Indonesia will increase the luxury tax on luxury cars to 125% from 75% starting this month, aiming to narrow its trade deficit by slowing imports and curbing spending by the wealthy, however the actual effects may be limited because it applies to only a slim fraction of the overall auto market.
The planned increase will affect sedans and some other cars, encompassing those with 3-liter or larger gasoline engines or 2.5-liter or larger diesel engines. All of these are pricey luxury cars, with about 17,000 units sold last year, accounting for only 1.4% of new-car sales.
For market leader Toyota Motors, the vehicles to be affected by the tax hike accounted for a small percentage of sales last year, but it will apply to half of all Lexus models. Prices will probably be pulled up by around 30%, says the head of a Toyota sales company.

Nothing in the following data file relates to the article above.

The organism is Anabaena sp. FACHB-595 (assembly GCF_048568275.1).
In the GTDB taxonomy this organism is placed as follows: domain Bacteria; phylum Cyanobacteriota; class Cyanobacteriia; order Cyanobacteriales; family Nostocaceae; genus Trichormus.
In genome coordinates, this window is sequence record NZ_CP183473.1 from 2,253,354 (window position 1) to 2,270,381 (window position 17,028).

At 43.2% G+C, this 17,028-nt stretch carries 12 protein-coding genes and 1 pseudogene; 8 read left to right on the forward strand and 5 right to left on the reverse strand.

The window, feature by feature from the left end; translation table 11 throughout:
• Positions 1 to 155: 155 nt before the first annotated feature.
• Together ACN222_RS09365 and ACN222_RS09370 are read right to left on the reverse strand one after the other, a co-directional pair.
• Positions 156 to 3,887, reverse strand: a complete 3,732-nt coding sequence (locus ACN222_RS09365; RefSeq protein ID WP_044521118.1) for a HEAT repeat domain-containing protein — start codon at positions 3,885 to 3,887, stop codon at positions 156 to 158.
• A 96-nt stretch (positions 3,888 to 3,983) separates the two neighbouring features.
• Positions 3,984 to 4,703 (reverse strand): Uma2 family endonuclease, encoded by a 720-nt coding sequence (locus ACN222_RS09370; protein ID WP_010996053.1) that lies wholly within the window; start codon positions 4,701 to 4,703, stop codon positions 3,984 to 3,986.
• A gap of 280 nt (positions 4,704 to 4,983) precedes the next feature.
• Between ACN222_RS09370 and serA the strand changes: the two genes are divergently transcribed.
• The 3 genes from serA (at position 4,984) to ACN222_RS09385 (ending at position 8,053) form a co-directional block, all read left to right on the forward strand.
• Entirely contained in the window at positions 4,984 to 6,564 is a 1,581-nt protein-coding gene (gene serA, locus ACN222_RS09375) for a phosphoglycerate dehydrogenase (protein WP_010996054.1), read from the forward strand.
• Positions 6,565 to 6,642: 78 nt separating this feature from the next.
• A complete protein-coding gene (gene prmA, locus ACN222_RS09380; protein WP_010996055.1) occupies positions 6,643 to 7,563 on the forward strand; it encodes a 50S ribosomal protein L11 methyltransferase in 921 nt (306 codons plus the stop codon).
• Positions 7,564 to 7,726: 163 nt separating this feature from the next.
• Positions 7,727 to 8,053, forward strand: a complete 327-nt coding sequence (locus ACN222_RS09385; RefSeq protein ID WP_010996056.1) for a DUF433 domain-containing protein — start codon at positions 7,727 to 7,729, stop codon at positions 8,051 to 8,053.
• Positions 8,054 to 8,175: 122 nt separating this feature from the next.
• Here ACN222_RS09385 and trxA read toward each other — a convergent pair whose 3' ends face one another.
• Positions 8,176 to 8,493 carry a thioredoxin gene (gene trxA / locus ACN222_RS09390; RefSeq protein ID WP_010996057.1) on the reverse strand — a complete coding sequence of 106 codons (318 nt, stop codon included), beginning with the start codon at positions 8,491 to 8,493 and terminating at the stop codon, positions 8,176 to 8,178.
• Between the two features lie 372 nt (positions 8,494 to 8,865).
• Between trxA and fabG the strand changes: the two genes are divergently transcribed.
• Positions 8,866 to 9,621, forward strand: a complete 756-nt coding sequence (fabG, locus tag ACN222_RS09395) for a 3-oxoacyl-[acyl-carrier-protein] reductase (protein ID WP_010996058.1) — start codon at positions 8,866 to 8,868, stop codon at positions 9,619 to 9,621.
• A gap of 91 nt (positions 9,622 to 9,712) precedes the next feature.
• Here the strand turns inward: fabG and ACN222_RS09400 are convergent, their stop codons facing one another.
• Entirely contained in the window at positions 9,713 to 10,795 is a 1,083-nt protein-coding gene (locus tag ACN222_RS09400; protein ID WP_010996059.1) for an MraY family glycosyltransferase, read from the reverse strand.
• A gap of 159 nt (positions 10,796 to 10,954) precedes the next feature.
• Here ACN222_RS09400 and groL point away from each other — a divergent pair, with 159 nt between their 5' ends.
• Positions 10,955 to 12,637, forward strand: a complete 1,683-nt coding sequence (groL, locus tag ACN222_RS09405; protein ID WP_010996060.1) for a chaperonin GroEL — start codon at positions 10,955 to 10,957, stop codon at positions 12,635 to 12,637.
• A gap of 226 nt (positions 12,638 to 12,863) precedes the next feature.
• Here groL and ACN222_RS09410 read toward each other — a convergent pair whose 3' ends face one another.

Meanwhile, U.S. and European manufacturers, which sell a larger percentage of high-end cars, will be hit much harder. BMW sold more than 400 vehicles last year to which the luxury tax hike will apply, accounting for 16% of sales. This figure rises to 24% for Mercedes-Benz and to 64% for Chrysler, maker of the popular Jeep.
More from NEWS
IHG announced that following an extensive refurbishment due to commence in early 2020, InterContinental Hong Kong, originally a Regent, will …
Intercontinental Hotels Group is reportedly working with a property investor to participate in the £1.2 billion (US$1.7 billion) auction of …